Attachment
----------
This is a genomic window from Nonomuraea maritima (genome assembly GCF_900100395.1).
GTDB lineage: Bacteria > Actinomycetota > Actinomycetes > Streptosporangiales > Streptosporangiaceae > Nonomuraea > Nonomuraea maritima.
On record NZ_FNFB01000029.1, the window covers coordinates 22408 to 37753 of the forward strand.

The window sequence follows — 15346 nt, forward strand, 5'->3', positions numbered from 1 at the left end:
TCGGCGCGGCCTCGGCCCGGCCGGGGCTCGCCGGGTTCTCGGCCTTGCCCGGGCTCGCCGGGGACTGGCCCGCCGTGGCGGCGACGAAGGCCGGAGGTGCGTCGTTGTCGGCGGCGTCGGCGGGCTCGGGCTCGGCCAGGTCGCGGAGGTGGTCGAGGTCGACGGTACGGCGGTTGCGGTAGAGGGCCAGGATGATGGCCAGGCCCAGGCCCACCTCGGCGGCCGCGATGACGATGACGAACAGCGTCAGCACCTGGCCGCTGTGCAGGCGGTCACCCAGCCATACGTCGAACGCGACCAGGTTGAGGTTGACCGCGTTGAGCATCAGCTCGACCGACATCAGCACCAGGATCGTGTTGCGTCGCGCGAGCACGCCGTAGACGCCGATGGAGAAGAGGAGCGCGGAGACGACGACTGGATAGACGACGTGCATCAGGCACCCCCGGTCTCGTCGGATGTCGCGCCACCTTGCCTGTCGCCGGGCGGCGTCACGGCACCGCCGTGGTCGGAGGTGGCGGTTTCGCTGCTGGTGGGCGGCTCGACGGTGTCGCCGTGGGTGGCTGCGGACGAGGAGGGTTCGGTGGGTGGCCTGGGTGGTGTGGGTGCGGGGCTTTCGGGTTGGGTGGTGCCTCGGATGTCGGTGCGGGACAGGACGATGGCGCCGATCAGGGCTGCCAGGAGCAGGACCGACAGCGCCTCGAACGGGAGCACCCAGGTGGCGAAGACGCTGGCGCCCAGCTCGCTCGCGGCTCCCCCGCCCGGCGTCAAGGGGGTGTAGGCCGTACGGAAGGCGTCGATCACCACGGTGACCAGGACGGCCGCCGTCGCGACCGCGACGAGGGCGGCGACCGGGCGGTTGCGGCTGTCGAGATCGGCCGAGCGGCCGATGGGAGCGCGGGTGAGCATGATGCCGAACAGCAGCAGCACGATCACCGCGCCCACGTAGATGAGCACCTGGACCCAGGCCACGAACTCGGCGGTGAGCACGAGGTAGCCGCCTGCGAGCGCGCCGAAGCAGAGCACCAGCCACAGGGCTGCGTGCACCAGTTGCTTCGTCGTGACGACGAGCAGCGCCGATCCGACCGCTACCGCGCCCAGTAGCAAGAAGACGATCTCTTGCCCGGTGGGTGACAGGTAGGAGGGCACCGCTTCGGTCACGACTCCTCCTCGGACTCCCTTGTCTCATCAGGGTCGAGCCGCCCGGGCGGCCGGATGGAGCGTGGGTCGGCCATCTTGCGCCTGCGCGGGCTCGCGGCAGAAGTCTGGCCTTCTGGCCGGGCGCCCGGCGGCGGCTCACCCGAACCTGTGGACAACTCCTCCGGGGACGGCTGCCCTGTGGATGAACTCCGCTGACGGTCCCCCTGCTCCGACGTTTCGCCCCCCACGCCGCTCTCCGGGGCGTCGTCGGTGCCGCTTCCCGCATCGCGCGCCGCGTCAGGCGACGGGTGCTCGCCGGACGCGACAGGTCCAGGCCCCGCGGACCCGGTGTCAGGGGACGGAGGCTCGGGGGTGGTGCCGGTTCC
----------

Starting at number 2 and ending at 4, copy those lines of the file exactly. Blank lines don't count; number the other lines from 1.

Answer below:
GTDB lineage: Bacteria > Actinomycetota > Actinomycetes > Streptosporangiales > Streptosporangiaceae > Nonomuraea > Nonomuraea maritima.
On record NZ_FNFB01000029.1, the window covers coordinates 22408 to 37753 of the forward strand.

The window sequence follows — 15346 nt, forward strand, 5'->3', positions numbered from 1 at the left end: